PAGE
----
Scholz only just agreed on Wednesday to send 14 Leopard 2 tanks to Ukraine and to allow other European countries to send theirs, after weeks of intense debate and mounting pressure from allies.
“I can only advise against entering into a constant bidding war when it comes to weapons systems,” Scholz said in an interview with the Tagesspiegel newspaper.
“If, as soon as a decision (on tanks) has been made, the next debate starts in Germany, that doesn’t come across as serious and undermines citizens’ confidence in government decisions.”
Scholz’s decision to green-light the tanks was accompanied by a US announcement that it would send 31 of its Abrams tanks.
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Ukrainian President Volodymyr Zelensky thanked Berlin and Washington for the move, seen as a breakthrough in efforts to support the war-torn country.
But Zelensky immediately stressed that Ukraine needed more heavy weapons from NATO allies to fend off Russian troops — including fighter jets and long-range missiles.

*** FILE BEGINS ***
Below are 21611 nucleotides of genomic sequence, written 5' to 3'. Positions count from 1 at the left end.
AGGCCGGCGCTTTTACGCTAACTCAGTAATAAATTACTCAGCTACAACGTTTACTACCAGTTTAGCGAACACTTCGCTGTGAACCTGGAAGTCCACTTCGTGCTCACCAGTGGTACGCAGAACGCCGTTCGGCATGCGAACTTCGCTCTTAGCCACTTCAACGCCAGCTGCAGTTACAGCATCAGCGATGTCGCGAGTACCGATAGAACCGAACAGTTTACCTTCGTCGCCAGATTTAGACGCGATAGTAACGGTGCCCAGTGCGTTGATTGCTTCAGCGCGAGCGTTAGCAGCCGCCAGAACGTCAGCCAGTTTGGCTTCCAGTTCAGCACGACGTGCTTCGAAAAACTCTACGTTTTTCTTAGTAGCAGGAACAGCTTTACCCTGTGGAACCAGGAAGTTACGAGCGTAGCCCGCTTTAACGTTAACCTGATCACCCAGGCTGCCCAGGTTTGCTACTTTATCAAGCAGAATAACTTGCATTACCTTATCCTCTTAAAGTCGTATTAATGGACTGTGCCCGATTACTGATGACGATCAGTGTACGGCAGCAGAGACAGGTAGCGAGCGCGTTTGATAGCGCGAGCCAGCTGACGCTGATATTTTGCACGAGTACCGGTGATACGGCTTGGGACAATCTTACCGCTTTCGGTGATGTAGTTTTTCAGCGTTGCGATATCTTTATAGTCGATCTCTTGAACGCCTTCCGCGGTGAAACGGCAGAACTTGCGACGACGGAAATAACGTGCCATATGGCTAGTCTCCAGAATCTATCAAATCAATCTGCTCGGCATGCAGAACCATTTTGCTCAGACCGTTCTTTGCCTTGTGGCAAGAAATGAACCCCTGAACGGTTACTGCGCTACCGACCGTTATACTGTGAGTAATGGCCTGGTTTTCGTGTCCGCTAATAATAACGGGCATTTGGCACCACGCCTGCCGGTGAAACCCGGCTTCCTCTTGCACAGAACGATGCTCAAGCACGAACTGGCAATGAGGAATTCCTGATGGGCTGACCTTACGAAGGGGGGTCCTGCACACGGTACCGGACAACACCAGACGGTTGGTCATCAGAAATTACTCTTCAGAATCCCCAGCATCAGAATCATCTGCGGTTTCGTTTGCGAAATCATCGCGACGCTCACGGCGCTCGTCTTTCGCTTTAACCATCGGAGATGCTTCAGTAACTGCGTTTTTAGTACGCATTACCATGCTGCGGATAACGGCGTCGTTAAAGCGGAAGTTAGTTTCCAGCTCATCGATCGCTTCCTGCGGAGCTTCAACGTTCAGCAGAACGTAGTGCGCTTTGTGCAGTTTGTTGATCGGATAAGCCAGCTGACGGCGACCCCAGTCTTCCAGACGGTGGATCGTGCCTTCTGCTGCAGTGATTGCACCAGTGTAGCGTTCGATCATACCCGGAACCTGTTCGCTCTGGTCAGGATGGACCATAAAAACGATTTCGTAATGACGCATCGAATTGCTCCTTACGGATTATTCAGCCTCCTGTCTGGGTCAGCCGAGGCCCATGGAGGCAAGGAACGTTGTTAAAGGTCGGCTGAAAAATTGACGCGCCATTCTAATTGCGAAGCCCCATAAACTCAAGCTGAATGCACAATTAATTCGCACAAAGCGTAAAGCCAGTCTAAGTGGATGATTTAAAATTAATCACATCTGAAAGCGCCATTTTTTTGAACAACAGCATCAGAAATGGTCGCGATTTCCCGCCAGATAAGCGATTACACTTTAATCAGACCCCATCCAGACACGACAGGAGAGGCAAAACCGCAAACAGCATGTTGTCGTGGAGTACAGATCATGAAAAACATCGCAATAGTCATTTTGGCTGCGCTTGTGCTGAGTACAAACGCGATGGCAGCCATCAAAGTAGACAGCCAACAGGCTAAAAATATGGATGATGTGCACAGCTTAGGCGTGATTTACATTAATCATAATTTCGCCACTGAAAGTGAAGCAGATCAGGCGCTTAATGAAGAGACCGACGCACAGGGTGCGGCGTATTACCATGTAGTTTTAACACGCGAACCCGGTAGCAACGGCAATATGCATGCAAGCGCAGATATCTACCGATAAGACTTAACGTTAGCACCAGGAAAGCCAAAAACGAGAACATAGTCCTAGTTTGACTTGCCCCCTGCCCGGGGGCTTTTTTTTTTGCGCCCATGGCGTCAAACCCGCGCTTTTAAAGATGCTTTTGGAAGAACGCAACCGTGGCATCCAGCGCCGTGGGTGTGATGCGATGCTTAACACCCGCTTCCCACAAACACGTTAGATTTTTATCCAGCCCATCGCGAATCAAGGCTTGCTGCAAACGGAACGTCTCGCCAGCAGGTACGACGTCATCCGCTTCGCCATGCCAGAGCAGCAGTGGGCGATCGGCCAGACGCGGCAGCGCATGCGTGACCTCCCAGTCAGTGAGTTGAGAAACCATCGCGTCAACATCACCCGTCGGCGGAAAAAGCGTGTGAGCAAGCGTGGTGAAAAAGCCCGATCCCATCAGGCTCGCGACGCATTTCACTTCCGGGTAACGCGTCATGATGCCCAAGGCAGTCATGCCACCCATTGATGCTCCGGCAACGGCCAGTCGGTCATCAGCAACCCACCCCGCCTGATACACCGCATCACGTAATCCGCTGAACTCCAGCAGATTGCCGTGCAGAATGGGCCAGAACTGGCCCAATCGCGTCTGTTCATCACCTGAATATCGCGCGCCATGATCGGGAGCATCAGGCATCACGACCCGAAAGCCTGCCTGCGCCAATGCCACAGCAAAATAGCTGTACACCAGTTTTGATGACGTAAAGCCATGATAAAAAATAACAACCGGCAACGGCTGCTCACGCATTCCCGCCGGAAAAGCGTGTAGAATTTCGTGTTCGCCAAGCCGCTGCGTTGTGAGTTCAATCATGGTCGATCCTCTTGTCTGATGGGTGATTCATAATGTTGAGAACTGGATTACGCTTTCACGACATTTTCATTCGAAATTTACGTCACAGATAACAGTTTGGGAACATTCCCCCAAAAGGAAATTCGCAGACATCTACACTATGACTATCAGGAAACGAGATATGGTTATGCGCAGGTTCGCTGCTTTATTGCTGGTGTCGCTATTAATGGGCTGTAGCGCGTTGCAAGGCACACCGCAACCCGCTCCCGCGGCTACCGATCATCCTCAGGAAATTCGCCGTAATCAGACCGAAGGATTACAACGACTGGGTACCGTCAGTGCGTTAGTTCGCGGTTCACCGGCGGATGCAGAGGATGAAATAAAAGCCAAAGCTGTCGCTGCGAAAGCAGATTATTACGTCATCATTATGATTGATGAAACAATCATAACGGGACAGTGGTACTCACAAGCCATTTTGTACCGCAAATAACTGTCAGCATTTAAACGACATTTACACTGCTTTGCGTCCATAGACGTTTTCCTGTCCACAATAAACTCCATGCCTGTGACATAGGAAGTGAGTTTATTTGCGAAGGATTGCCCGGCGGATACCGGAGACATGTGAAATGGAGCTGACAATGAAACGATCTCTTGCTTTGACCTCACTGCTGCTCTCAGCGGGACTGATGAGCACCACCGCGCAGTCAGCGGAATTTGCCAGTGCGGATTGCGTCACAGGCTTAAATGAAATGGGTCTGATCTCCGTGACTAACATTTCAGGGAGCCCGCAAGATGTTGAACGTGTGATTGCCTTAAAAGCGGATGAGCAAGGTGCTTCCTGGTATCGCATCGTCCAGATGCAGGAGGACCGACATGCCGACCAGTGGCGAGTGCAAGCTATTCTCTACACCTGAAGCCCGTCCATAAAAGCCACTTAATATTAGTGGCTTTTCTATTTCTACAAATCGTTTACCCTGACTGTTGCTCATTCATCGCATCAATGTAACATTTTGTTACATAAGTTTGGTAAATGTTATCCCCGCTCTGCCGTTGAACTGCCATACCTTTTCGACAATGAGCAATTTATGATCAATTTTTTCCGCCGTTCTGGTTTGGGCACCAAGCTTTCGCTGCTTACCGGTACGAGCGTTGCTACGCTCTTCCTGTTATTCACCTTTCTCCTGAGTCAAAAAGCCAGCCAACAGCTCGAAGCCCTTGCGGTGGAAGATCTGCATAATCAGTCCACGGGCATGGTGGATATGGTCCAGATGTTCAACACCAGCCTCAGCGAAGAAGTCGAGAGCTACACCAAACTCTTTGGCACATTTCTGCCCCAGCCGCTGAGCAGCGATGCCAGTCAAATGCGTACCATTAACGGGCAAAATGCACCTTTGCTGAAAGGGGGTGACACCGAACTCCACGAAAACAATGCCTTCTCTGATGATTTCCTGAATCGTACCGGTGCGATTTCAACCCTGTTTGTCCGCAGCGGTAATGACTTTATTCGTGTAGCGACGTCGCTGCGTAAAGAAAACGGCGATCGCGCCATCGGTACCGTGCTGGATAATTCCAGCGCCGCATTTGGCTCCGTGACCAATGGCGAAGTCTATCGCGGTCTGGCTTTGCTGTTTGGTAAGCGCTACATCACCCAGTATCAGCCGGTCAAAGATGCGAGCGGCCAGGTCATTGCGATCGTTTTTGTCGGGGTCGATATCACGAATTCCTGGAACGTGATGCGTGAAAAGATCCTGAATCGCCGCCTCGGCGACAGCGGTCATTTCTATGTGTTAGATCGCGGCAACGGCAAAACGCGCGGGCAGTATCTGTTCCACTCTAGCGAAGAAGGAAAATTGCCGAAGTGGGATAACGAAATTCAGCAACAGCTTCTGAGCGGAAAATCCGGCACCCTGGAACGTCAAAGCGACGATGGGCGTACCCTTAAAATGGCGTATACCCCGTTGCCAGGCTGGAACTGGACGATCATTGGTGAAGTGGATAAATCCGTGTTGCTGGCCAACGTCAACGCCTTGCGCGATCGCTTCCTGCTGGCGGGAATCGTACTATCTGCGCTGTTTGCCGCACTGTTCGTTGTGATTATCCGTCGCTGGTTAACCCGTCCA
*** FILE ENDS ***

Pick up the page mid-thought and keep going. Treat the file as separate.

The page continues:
Scholz in the interview warned against raising “the risk of escalation”, with Moscow already sharply condemning the tank pledges.
“There is no war between NATO and Russia. We will not allow such an escalation,” he said.
The chancellor added that it was “necessary” to continue speaking with Russian President Vladimir Putin. The last phone call between the leaders was in early December.
“I will talk to Putin by phone again,” Scholz said.
“But of course it’s also clear that as long as Russia continues to wage war with unabated aggression, the current situation will not change.”